dc.description.abstractCathelicidin, an antimicrobial peptide of the innate immune system, modulates microbial growth, wound healing, and inflammation. However, its association with inflammatory bowel diseases (IBDs) is unknown. Our objective was to determine whether cathelicidin would exert a modulatory effect on the progression of IBD and, if so, investigate the mechanism of action through which this effect occurred. We evaluated the potential for a synthetic cathelicidin, the mouse cathelin-related antimicrobial peptide (mCRAMP), to prevent the initiation and promote the healing of lesions from inflammatory colitis that was experimentally induced in mice with dextran sulfate sodium (DSS). During the experiment, mCRAMP was given: (i) as a parallel treatment starting together with 3% DSS feeding, and (ii) as a posttreatment starting 7 days after 3% DSS feeding. The body weight, fecal microflora populations, clinical symptoms, and histologic findings of colonic tissues were measured. Relative gene expression of mucins (MUC1, MUC2, MUC3, and MUC4) in colonic tissues was determined by real-time polymerase chain reaction. Intrarectal administration of mCRAMP ameliorated DSS-induced colitis with negligible effects on mucosal healing. The peptide also significantly reduced the increased number of fecal microflora in colitis animals. It reversed the decline of colonic mucus thickness during colitis through upregulation of the expression of mucin genes. Treatment with mCRAMP also prevented colitis development by suppressing the induction of apoptosis by DSS. The current study demonstrates for the first time that intrarectal administration of cathelicidin may be a novel therapeutic option for IBDs. Copyright © 2007 by the Society for Experimental Biology and Medicine.en_HK
dc.languageengen_HK
dc.publisherSociety for Experimental Biology and Medicine. The Journal's web site is located at http://www.ebmonline.org/en_HK
dc.relation.ispartofExperimental Biology and Medicineen_HK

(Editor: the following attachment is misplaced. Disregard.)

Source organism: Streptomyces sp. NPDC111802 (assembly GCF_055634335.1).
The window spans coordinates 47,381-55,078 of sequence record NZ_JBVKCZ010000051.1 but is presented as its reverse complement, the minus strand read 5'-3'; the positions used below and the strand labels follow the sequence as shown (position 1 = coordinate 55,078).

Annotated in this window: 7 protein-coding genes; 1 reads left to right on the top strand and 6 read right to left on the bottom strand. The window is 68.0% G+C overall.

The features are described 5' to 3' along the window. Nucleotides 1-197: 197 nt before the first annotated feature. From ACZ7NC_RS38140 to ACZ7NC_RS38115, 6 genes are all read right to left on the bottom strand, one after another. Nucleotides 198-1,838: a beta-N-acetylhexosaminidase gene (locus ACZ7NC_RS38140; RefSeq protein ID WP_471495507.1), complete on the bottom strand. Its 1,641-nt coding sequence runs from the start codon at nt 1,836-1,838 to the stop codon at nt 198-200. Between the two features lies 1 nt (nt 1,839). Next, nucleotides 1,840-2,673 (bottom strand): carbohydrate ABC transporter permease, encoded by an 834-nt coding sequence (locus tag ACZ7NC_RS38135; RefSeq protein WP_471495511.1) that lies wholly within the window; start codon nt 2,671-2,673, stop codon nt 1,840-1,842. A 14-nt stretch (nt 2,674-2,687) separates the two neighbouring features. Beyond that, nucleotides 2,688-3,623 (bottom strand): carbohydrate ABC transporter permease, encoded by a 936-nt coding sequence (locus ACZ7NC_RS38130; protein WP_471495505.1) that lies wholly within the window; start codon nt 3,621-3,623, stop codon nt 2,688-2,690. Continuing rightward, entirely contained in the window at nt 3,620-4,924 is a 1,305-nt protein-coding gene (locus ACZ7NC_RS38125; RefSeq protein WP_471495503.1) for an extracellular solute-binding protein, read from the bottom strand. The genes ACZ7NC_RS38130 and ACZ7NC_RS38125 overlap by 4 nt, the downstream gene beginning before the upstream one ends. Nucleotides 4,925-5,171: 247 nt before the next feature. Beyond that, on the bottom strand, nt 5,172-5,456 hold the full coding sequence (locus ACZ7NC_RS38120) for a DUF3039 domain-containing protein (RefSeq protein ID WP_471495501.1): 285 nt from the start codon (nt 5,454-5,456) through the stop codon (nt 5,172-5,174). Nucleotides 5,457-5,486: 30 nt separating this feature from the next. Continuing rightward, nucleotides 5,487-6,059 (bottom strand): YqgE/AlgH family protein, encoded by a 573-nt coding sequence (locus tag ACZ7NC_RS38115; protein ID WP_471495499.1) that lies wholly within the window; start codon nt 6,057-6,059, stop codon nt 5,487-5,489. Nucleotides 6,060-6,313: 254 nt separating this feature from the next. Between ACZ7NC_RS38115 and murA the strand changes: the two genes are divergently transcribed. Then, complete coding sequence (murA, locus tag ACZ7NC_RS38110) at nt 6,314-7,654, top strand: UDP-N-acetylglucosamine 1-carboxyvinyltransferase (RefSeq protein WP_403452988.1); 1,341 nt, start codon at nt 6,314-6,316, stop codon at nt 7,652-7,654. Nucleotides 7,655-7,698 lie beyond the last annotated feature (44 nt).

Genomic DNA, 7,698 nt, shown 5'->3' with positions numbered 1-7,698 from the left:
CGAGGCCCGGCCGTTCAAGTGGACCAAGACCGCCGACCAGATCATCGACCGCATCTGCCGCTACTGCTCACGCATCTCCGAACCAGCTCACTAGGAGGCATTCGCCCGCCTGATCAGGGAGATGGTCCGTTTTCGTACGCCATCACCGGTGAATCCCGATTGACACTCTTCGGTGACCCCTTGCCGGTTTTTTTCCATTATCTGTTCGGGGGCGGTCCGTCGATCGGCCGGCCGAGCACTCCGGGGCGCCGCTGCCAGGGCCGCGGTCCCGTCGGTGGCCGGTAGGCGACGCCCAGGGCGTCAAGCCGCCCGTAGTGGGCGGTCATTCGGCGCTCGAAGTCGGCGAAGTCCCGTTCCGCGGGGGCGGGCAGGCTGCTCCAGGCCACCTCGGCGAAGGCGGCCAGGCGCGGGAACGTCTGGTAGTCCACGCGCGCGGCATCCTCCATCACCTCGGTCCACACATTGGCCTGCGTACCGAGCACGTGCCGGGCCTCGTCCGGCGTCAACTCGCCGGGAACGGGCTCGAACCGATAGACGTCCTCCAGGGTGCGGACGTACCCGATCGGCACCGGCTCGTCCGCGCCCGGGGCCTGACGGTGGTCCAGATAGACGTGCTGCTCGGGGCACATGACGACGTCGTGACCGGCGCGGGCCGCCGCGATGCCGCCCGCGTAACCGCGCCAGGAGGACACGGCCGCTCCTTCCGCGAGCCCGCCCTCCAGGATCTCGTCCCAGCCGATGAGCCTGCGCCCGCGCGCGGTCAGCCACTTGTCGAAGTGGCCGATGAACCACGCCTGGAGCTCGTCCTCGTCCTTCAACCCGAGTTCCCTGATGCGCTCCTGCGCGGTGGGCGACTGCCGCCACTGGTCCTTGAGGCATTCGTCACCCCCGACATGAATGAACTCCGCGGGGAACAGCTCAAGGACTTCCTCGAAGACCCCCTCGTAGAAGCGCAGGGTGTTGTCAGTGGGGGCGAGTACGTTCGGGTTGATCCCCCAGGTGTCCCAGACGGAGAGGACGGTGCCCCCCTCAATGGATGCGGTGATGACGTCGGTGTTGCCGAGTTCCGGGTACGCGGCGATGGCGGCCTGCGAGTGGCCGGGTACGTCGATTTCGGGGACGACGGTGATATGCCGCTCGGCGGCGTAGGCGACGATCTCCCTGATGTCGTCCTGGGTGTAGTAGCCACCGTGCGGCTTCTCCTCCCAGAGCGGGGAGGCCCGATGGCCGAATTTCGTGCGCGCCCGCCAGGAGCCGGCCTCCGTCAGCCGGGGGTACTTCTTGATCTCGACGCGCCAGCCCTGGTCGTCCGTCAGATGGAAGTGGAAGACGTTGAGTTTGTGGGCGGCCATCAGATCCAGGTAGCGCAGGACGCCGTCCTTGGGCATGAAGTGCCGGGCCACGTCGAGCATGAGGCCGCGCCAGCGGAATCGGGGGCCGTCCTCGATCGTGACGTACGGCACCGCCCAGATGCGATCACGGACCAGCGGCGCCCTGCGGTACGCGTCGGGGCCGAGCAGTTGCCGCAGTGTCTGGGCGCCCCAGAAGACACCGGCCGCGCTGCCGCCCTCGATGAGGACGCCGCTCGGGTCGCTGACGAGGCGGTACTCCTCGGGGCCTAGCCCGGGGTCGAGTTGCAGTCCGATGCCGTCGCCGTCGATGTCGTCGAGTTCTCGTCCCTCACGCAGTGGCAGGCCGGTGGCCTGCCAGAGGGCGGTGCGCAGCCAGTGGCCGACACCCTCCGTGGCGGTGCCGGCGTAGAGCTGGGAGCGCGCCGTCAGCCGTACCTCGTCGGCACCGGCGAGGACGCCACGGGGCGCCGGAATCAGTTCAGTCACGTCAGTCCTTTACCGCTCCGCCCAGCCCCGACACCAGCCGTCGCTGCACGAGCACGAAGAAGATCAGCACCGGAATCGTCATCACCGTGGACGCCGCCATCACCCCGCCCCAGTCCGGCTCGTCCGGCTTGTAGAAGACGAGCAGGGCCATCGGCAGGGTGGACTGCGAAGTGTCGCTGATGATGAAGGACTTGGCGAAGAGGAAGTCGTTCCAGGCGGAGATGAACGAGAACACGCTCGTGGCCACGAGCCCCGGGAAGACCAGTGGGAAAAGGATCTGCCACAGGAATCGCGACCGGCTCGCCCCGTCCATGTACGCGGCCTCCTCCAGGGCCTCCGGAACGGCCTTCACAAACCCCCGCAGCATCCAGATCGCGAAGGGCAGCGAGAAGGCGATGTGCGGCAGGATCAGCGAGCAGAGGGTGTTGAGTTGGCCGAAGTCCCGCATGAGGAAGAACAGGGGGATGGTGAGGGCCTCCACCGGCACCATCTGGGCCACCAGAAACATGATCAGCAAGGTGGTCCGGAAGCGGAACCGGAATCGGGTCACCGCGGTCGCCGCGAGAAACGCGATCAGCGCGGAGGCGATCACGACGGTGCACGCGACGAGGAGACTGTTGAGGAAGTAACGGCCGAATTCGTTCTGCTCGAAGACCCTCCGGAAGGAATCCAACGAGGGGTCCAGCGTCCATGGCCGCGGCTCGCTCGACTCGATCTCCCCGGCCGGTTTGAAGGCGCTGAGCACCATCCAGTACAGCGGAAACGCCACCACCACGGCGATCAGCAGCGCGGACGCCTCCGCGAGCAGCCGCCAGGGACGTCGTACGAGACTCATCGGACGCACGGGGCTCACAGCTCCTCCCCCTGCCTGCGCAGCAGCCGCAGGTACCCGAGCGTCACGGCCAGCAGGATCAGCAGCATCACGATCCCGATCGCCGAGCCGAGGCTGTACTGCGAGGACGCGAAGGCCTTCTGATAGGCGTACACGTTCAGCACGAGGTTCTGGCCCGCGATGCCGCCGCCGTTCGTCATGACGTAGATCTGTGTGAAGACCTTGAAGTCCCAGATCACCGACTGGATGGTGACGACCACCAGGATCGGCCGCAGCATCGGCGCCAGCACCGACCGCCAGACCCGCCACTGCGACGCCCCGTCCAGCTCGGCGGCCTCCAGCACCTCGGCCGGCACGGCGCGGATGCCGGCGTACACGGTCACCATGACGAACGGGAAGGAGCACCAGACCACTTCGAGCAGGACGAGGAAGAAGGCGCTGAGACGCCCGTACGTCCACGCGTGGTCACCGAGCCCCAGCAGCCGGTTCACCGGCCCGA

dc.subjectAntimicrobial peptideen_HK
dc.subjectIBDen_HK
dc.subjectmCRAMPen_HK
dc.subjectMucusen_HK
dc.titleA new role for cathelicidin in ulcerative colitis in miceen_HK
dc.typeArticleen_HK
dc.identifier.openurlhttp://library.hku.hk:4550/resserv?sid=HKU:IR&issn=1535-3702&volume=232&spage=799&epage=808&date=2007&atitle=A+new+role+for+cathelicidin+in+ulcerative+colitis+in+miceen_HK
dc.identifier.emailWong, HPS:hpswong@hkusua.hku.hken_HK
dc.identifier.authorityWong, HPS=rp00808en_HK
dc.description.naturelink_to_subscribed_fulltext-
dc.identifier.pmid17526772-
dc.identifier.scopuseid_2-s2.0-34249739104en_HK
dc.identifier.hkuros157305en_HK
dc.relation.referenceshttp://www.scopus.com/mlt/select.url?eid=2-s2.0-34249739104&selection=ref&src=s&origin=recordpageen_HK
dc.identifier.volume232en_HK
dc.identifier.issue6en_HK
dc.identifier.spage799en_HK
dc.identifier.epage808en_HK
dc.identifier.isiWOS:000246828100011-
dc.publisher.placeUnited Statesen_HK
dc.identifier.scopusauthoridTai, EKK=9842278900en_HK
dc.identifier.scopusauthoridWu, WKK=8507784700en_HK
dc.identifier.scopusauthoridWong, HPS=8644138100en_HK
dc.identifier.scopusauthoridLam, EKY=8644138600en_HK
dc.identifier.scopusauthoridYu, L=16314581700en_HK
dc.identifier.scopusauthoridCho, CH=14067000400en_HK